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Sunday, September 7, 2014

Jed Perl's review of the Koons Retrospective in "The New York Review of Books"

Jed Perl continues his quixotic tilting at wind mills in his latest review of the Koons phenomenon.That something must be said to deflate this conflation of art and global finance goes without saying.There is a slightly queasy sensation when we behold  the commercial event surrounding the work but also the work itself, an emotion that the early critics felt spoke to Koons being an artist that they had yet to come to terms with.The notion of the avant-garde that keeps pulling the rug out from under the complacent Bourgeoisie is the paradigm they use to justify his historical significance.Weren't the French academicians appalled by Cezanne and Van Gogh; the New York press by the Armory show?

Anxious to be on the right side of history the apologists go to no end to convince us that Koons is the latest turn in the on-going dialectic toward perfect self-consciousness, bringing us closer to our inner essence, which they stupidly imagine to be a love of kitsch. If you look at the work dialectically it does not in any way serve as a heightening of self-consciousness that counters any synthesis as did the work of Cezanne, for example, but rather represents a collapse of any tension between the individual and society. In my review of a show at the MFA in Boston, that placed the work of the Impressionists side by side with the work of the Academy, I demonstrated that  artists like Monet were more in touch with the scientific tradition of optics that had informed the work of someone like Chardin, than the academicians who painted in a fatigued version of chiaroscuro and were unable to take the next step toward color perception in painting. If you assume that the essence of the Impressionists and for that matter Matisse was to paint crudely and assume that any time you witness that crudeness in art it is a sure sign that the artist is the next Matisse, you are putting the cart before the horse and in fact create a perverse paradigm that only bad taste can assure that an artist's work is of enduring value. Monet was studying color theory, bringing painting back to the perceptual roots of the Renaissance and the Baroque and Van Gogh was searching in the tradition of the Christian saints for a way to overcome not just the spiritual smugness of his time but to make his life more meaningful. They were both reactionaries,i.e. backward looking, in their attempts to move painting forward. They were more self-conscious than their contemporaries and more aware of the the traditions that shaped European painting.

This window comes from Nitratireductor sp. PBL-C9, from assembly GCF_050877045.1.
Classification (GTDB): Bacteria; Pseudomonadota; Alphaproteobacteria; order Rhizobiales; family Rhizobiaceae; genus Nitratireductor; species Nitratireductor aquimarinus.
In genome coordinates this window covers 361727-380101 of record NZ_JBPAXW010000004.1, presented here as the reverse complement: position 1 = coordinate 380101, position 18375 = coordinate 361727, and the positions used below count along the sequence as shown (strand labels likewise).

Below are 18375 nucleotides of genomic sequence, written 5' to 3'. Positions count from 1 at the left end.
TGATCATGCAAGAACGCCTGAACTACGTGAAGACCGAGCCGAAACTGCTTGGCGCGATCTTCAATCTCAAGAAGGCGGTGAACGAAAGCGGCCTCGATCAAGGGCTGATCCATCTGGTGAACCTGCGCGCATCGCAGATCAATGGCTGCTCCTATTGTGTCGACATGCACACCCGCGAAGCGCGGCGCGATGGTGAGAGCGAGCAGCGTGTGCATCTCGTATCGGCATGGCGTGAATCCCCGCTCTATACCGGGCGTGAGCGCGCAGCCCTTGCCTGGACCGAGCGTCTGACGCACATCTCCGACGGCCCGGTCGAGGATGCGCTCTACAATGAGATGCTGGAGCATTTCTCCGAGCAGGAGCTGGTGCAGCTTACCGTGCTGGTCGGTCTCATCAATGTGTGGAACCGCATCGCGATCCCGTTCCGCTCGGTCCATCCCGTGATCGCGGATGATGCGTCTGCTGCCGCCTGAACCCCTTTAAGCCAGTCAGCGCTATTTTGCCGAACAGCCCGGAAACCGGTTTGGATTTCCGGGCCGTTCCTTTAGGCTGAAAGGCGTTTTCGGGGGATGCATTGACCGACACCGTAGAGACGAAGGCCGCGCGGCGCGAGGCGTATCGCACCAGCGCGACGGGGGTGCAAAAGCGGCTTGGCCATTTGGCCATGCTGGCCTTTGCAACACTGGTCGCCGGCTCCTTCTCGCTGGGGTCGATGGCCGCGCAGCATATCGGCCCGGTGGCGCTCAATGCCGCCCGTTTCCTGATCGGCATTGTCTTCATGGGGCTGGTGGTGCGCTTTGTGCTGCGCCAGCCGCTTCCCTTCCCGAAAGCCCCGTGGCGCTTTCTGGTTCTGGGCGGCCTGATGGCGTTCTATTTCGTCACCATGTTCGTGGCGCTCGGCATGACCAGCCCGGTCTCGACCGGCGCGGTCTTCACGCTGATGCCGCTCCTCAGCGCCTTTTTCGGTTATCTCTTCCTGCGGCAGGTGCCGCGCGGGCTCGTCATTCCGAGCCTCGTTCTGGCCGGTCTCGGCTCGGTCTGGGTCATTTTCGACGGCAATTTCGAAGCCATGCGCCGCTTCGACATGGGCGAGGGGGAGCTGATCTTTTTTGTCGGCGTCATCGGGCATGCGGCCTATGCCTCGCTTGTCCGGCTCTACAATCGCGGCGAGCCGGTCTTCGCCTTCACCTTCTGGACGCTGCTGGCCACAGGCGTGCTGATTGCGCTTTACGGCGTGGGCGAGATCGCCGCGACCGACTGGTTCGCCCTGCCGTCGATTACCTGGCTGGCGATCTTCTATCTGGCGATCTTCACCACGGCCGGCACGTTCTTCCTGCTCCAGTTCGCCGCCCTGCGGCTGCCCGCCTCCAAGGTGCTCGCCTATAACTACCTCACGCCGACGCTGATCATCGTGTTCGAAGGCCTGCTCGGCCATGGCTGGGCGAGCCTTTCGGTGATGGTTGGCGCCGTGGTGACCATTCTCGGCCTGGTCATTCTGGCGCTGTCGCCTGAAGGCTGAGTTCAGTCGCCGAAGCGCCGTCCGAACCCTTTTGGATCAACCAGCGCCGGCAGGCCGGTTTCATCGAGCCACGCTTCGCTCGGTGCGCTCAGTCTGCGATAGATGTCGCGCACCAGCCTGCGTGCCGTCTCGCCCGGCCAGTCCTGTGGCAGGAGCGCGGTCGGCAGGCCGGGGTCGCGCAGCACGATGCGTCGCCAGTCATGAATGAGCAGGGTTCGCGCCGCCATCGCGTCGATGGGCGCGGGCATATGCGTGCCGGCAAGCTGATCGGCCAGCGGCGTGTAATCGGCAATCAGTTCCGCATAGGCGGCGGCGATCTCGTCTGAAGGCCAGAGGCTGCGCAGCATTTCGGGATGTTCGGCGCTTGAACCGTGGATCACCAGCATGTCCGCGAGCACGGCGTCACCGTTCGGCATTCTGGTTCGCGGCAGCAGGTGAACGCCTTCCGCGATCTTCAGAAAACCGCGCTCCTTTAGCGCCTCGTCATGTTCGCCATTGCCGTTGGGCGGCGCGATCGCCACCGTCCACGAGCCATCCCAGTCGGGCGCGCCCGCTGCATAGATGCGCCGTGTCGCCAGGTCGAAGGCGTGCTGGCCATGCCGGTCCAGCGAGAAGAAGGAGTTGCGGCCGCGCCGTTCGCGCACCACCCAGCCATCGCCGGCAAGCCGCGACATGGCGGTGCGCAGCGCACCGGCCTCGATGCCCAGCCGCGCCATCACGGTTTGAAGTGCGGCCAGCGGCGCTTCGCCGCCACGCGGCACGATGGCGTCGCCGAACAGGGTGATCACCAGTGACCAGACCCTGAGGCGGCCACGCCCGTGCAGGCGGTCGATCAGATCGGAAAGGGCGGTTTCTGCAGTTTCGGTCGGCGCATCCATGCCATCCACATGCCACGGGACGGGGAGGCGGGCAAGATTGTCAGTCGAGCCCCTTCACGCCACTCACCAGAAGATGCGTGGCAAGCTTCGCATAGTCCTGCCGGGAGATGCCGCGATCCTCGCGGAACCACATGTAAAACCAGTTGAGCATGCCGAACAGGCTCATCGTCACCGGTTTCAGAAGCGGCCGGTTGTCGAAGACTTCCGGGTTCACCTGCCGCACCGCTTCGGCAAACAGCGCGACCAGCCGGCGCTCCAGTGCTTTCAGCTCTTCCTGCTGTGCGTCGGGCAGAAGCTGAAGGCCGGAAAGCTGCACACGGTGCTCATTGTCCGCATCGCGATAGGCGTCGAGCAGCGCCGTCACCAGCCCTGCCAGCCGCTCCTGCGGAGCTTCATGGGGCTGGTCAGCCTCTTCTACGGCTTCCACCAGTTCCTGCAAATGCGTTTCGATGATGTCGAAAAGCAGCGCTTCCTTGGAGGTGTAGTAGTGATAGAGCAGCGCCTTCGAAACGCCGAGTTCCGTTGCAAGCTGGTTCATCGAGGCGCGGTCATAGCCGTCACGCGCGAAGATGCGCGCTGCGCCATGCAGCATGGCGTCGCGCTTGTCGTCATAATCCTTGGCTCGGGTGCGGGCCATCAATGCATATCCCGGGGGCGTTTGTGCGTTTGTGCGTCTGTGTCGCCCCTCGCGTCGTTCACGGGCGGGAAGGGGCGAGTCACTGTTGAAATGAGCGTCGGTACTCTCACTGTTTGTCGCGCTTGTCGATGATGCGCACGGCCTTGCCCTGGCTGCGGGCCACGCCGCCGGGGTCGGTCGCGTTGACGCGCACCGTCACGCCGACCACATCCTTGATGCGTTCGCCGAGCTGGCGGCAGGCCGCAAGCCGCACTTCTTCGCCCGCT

Look at Cabanel and Bouguereau if you want to see  precedents of Koons. They too leave you with a queasy feeling in your stomach. Unctuous, syrupy, cloying. In some sort of intellectual legerdemain, the contemporary critics imagine Koons to be cutting edge but as Perl says there is no way he can be put in the same category as the ascetic Duchamp, whose leap out of the visual still remains hard to process today. He is rather the protege of Warhol who saw the individual as merged into the commercial.That abandonment of the self into the commercial is the goal of all the rich businesspeople who buy Koons' work. They make their billions by seeing the masses as Play-Doh, just material to exploit. If we are as emotionally devoid of seriousness as Koons proclaims, we are ripe to enter a strange sort of paradise of the end times where we surround ourselves with kitschy possessions and kitschy emotions and dissolve our lives into some sort of colorful puddle. Are we at the end of history where Hegel's Absolute is the media and the tension between the heft of the individual and the media is erased.